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Alzheimer's Affects Bilingual People Later In Life

Psychologist Ellen Bialystok and her colleagues at York University in Toronto presented findings at the annual meeting of the American Association for the Advancement of Science. Recent brain research shows that bilingual people’s brains function better and for longer after developing Alzheimer’s. All of the patients in the study had similar levels of cognitive impairment, but those who were bilingual had been diagnosed with Alzheimer’s about four years later on average.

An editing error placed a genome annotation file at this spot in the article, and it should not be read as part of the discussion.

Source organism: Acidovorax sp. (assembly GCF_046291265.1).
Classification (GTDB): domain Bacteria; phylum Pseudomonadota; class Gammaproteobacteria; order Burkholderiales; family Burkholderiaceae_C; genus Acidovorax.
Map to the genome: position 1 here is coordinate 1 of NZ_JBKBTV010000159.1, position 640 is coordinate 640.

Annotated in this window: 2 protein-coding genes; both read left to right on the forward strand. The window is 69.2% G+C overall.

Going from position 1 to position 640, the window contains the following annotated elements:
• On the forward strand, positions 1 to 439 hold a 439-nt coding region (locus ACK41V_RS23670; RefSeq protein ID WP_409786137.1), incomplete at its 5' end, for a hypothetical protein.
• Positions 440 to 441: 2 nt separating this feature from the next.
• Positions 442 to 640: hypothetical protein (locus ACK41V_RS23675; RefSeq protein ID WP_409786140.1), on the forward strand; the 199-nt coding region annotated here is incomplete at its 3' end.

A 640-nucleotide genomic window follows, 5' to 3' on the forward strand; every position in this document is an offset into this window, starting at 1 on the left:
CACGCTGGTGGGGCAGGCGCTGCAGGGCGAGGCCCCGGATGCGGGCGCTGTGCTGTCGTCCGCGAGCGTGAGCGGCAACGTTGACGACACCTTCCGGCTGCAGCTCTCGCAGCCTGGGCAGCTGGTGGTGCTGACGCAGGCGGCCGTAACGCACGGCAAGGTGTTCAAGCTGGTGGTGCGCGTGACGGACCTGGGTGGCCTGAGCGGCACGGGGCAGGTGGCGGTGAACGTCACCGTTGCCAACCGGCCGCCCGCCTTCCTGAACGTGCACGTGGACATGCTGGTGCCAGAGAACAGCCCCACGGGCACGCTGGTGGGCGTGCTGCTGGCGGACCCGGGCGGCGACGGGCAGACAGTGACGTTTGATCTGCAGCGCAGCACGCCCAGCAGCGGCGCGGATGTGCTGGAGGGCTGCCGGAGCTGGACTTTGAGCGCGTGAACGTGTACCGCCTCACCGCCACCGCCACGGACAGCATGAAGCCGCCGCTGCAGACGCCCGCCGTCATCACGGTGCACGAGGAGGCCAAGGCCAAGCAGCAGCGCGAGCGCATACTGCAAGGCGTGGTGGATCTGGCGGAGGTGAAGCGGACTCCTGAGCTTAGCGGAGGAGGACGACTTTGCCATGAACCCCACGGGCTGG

It is believed that bilingual people constantly exercise their brain systems to prevent the two languages from interfering with one another. This becomes a cognitive benefit—an ability to cope when challenges arise and the brain is affected by the disease.

For more information about this research, read the entire article at

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